Attracting Beneficial Insects

 Buckwheat flowers attracting lady beetles and hover flies.

Buckwheat flowers attracting lady beetles and hover flies.

Increasing the availability of flowers is often the single most important strategy for increasing the abundance and diversity of beneficial insects. Like pollinators, such as bees, many insect predators and parasitoids feed on flower nectar or pollen during one or more of their life stages. Some predatory insects also feed on pollen as a supplemental source of protein—often when prey insects are in short supply or to increase the number of eggs they can lay. By increasing the availability of flowers, the numbers, longevity, and reproductive potential of beneficial insects is increased.

 Yarrow intercropped with cannabis. Yarrow attracts a wide array of the different beneficial insects.

Yarrow intercropped with cannabis. Yarrow attracts a wide array of the different beneficial insects.

A succession of blooming flowers on the farm throughout the growing season provides a stable source of food that beneficial insects need in order to thrive as their prey populations rise and fall with time. Many predators and parasitoids will leave a farm if flower availability is low. Habitat with a diversity of flowers can also provide beneficial insects with alternative prey, allowing them to survive when crop pest populations are low. To attract beneficials to your garden or farm:

  • Use a wide variety of attractive plants. Plants that flower at different times of the year can provide beneficials with nectar and pollen when they need it.

  • Plantings that are at least 4′ by 4′ (1.2m x 1.2m) of each variety work best at attracting beneficials.

  • A bird bath or backyard water feature not only attracts birds (another predator of insects), but also attracts beneficials.

  • Tolerate minor pest infestations. The beneficial insects will get the memo before you do. This will provide another food source for the beneficials and help keep them in your yard.

  • More information about beneficial predatory insects: "The Natural Enemies Handbook", from the University of California Division of Agriculture and Natural Resources.

Below is a list of plants that attract beneficial arthopods.

 

 
 
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Plants that attract lady beetles (aka ladybugs)

This is a partial list of flowering plants that are known to attract lady beetles.

 
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Plants that attract minute pirate bugs

This is a partial list of flowering plants that are known to attract minute pirate bugs.

 
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Plants that attract Green Lacewings

This is a partial list of flowering plants that are known to attract green lacewings.

 
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Plants that attract parasitoid wasps

This is a partial list of flowering plants that are known to attract parasitoid wasps.

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Plants that attract hover flies

This is a partial list of flowering plants that are known to attract hover flies.

Plants that attract predator mites

 Purple Flash Pepper

Purple Flash Pepper

It has not been well documented which plants attract these beneficial predator mites, otherwise called phytoseiid mites.  While it is true that phytoseiid mites are mostly known as predators of mites and soft-bodied insects, numerous species use pollen as a food source and develop on pollen diets with the highest reproductive potential. Considering the fact that important food elements such as proteins, free amino acids, carbohydrates, lipids, vitamins, flavonoids, and minerals are common in pollen grains, the advantages of ability of exploiting pollen as alternative food source for phytoseiid mites can be summarized as follow:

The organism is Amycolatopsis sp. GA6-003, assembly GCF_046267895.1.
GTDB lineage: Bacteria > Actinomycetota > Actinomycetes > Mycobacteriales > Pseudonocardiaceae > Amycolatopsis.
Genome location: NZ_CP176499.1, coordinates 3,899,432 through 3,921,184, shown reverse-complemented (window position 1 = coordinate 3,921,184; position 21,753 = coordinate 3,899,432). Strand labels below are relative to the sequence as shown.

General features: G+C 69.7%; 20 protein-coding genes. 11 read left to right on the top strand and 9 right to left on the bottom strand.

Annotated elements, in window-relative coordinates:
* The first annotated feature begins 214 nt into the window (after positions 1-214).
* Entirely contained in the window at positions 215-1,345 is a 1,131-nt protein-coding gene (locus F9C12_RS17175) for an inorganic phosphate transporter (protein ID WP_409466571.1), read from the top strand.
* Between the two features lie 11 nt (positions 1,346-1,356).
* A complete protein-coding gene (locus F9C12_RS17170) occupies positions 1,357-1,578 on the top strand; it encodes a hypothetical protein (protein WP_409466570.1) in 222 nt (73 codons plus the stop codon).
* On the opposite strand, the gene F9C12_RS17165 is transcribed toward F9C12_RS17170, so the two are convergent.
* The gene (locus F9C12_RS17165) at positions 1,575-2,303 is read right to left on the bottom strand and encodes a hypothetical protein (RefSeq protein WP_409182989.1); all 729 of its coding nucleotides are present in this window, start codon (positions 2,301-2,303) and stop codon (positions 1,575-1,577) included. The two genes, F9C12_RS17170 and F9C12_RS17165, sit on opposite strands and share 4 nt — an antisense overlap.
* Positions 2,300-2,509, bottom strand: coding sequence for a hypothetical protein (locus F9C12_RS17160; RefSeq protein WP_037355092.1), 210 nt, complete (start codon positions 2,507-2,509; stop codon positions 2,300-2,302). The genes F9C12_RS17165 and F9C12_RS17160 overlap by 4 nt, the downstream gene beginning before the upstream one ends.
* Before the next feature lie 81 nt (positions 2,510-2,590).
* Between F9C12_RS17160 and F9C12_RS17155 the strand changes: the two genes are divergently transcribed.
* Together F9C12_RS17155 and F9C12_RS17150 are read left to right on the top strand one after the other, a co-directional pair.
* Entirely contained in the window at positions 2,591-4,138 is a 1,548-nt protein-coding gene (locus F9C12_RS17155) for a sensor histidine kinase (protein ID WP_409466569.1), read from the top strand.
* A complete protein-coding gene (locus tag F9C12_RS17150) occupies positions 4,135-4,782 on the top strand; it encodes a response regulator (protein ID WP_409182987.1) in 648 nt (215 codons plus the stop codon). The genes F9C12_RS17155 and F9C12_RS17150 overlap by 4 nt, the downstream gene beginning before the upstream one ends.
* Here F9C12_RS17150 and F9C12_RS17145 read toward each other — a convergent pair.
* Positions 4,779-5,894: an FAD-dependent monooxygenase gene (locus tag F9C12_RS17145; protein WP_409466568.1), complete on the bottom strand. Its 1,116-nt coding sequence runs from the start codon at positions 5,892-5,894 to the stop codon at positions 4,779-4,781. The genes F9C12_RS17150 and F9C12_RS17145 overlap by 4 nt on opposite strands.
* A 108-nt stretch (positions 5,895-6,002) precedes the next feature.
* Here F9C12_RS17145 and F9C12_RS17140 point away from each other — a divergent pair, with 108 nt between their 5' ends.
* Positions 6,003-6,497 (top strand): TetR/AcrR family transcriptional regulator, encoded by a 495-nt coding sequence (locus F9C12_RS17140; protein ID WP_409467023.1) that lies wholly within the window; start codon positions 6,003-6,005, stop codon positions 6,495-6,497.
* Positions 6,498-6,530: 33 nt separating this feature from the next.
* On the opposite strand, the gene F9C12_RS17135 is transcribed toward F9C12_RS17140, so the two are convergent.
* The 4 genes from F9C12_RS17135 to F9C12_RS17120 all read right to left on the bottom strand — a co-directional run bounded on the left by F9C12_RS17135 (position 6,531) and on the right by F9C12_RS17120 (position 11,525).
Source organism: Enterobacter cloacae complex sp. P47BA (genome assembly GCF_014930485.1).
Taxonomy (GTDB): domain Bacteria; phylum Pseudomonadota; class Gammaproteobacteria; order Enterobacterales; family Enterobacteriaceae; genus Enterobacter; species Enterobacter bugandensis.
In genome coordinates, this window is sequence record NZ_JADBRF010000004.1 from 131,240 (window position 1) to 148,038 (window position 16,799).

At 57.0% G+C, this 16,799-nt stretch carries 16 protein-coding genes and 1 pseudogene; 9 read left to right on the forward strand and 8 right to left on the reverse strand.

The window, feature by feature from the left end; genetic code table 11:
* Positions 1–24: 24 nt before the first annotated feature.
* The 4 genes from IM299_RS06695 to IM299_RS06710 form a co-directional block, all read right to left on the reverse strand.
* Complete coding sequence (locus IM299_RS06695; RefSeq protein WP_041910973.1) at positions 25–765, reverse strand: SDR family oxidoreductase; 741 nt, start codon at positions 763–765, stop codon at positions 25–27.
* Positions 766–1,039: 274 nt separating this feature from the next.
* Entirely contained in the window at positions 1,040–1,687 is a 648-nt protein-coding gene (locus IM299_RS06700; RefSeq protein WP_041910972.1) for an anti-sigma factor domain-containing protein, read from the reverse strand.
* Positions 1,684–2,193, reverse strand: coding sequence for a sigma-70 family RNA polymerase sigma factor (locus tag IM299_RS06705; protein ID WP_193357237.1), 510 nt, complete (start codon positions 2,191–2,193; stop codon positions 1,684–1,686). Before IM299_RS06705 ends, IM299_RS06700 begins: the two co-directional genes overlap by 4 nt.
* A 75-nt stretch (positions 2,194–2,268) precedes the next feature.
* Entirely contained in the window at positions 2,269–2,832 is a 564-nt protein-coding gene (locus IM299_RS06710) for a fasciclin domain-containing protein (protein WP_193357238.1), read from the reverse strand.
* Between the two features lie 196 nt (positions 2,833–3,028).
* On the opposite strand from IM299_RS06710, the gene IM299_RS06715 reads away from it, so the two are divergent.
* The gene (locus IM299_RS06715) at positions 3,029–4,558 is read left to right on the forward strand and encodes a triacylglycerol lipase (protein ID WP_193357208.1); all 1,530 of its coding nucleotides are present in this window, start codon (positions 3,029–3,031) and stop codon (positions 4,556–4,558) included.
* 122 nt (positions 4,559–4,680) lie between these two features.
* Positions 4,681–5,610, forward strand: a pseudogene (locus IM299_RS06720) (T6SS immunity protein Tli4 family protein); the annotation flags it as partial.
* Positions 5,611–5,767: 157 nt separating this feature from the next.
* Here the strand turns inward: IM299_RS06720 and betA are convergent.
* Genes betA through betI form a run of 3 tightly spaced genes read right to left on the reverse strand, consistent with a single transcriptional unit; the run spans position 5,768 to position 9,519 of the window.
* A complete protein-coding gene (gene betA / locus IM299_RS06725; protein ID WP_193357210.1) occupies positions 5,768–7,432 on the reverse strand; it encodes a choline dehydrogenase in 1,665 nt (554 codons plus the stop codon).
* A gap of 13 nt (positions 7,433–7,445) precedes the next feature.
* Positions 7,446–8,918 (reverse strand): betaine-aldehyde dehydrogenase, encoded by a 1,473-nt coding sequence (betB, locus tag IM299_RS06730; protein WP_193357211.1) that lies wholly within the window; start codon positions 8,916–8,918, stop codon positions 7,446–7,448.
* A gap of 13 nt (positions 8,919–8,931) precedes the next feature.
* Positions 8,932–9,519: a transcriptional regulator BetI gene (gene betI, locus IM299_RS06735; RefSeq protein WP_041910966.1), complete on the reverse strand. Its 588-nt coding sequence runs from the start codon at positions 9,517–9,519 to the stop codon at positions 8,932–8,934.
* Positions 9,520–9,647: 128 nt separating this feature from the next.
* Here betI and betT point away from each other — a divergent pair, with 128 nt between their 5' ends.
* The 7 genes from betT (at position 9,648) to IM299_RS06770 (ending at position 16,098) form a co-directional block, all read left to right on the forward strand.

• In the presence of pollen they can preserve their population at relatively high densities under conditions of their original prey scarcity or absence.

  • Pollen can be used in order to improve or facilitate experimental and commercial mass rearing of phytoseiids.

  • Pollen can be offered as supplementary or alternative food in commercial greenhouses and fields or as banker plants in greenhouses to improve the efficacy of predators.

Amblyseius swirskii, Amblyseius andersoni, Neoseiulus fallacis, Neoseiulus californicus, Galendromus occidentalis been documented to feed on pollen of flowering plants. Predatory mites belong to four categories – Type I, Type II, Type III, and Type IV.  Traditional agricultural operations have typically used the purple flash peppers due to their long flowering period. However, other flowering plants like other agricultural peppers (bell, anaheim, poblano, etc) can also be used in farms. In fact many different species of pollen have been used in studies to rear predator insects. Everything from peach pollen to bee pollen has been used. Having a wide array of flowering plants proximal to the cannabis gardens would provide the most diverse environment for the predators to have a secondary food source in times of low pest pressure.

Studies have confirmed that mites also follow plant induced volatile chemicals. Several authors in science journals have reported on the olfactory responses of P. persimilis to individual spider mite-induced plant volatiles. Responses elicited by linalool, methyl salicylate, and β-ocimene have been documented. Linalool is found in high concentrations in lavender and basil, β-ocimene is found in basil. So running trials with companion planting with basil would be advised. Methyl salicylate is also produced by many species of plants, particularly wintergreens. It can also be produced by the plant when they're attacked. It has been suggested that soaking cotton balls in wintergreen (inside a perfortated plastic container) can be placed on the plants to attract beneficial predators.